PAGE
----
Ionic Column - July 1998
by David Parry
Englishman David Parry lived in Tokyo from 1980 to 1994 and was a member of TPC from 1986. Currently based in Düsseldorf and working as a translator, he returns to Japan electronically via the Internet. A frequent contributor to this publication, he was Newsletter Publisher from late 1988 to early 1990 and began the Ionic Column in 1992. For reasons best known to readers, this column even won a prize and an honorable mention...
Last month I reported that I had two PC systems up and running, and that the ADSL system was not working yet. The two PC systems both seem to be reliable and stable, which comes almost as a miracle after months of trouble and exasperation. And the ADSL system now works, thanks to some help from a visiting Telekom technician.
There is not a great deal to say about the PC systems, except that the Jaz drive does not work on either PC under either form of Windows. It looked as if I was closer to success with Windows 3.1, since it is easier to tell what is really happening and to make changes, but in the end I did not have the time to do more. It looks as if it is a task that requires some concentrated effort. Also, I will wait until I have installed Windows 98, which is due to arrive shortly.
All that Jaz
In the meantime I had some e-mail exchanges with Roland Hechtenberg in Japan, who stoutly maintained that the Jaz should surely be recognized as just another DOS drive, but admitted that he was speaking from dim and distant memory of using Jaz drives some time ago, adding that he had had problems with the drives becoming jammed internally when the hard drive mechanism seized up, and also that they would go to sleep, as it were, and need to be revived. A PC Magazine of a few weeks back had a quoted comment by one of the columnists to the effect that there have been numerous complaints that Iomega's Zip and Jaz drives are difficult to set up and the media are fragile. Frankly, the only reason I got them is that they are the de facto standard for file transfer using removable media, which means files that are way too big to fit on a floppy. Now their main competitor SyQuest is advertising a Jaz-like drive with greater capacity, lower prices and much cheaper media. No comment!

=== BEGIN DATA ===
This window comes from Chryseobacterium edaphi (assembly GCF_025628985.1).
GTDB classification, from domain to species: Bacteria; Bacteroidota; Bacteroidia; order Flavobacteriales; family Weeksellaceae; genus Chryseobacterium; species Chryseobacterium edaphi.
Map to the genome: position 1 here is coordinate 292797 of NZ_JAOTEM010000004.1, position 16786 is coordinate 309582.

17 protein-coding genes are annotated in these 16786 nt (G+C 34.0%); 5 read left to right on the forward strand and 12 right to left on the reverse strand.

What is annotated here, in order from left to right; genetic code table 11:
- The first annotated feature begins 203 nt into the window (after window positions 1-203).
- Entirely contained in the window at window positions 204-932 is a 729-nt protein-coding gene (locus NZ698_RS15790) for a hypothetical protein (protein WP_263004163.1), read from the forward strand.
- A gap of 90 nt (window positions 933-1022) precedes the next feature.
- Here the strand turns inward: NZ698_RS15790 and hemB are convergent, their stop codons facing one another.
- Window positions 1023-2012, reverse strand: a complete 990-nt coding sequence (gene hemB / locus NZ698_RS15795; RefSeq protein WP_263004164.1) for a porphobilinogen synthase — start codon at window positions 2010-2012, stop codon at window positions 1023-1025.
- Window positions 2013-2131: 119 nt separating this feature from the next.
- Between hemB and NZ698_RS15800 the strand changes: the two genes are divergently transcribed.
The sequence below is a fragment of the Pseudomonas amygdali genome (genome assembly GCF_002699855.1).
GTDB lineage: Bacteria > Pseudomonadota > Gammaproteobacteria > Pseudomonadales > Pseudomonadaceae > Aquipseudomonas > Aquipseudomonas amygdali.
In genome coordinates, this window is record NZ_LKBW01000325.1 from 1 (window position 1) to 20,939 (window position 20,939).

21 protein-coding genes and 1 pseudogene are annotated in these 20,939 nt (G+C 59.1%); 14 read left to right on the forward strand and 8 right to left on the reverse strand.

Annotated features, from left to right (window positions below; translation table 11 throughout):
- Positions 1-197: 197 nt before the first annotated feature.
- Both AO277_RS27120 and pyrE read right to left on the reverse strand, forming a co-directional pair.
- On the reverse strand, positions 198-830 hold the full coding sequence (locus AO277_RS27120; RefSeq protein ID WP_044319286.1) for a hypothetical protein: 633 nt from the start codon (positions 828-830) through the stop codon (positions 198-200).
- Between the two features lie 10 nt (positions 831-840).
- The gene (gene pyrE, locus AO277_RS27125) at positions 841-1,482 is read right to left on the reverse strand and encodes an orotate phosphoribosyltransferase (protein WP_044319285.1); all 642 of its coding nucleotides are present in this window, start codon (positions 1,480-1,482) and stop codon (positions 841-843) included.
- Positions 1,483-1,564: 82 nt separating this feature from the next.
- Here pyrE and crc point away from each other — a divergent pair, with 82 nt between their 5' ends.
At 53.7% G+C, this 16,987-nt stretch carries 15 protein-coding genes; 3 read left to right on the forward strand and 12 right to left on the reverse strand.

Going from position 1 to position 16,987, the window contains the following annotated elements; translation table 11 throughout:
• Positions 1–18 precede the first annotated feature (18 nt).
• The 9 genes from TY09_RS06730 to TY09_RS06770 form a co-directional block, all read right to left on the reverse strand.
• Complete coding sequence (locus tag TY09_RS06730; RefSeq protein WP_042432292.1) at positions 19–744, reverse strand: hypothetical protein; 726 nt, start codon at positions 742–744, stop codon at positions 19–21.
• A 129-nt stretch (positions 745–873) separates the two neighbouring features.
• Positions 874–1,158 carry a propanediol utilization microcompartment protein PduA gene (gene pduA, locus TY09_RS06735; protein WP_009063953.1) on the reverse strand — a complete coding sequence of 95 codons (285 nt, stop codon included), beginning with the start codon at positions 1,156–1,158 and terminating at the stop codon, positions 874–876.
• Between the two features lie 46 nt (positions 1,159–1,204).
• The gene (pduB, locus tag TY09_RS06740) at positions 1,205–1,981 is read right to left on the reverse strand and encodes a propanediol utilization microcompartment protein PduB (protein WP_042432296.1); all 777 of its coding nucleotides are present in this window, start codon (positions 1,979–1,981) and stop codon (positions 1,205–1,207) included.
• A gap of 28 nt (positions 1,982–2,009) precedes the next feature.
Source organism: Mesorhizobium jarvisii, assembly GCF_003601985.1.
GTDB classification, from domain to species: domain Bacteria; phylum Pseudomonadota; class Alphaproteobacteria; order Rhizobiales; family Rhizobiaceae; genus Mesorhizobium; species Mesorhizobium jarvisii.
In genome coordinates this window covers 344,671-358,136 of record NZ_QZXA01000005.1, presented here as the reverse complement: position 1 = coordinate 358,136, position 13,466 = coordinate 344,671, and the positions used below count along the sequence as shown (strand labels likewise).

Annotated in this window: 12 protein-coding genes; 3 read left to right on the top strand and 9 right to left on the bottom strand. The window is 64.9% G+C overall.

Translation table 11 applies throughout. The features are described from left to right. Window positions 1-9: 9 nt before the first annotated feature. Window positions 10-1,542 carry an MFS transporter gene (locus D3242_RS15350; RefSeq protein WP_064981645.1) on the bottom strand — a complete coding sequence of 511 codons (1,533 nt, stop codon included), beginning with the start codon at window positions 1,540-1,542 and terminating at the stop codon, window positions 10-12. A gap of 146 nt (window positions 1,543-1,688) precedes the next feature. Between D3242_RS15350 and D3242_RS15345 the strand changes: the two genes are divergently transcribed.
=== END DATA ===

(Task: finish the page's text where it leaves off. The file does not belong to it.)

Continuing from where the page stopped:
I Should Do it Now?
Even though ADSL now works, I still need to get the ISDN system set up again. The pilot project for ADSL simply gives you access to an ADSL node via a browser and I do not have a T-Online account, since I don't think that T-Online has access via ADSL. At any rate, there has been no mention of such a feature. Incidentally, when I asked about e-mail and file transfers with the ADSL system, the technician furrowed his brow and admitted that I was the first person to ask. So what are the other guinea pigs doing with their ADSL systems? Are they just a bunch of cool teenagers using the Web as a sort of MTV?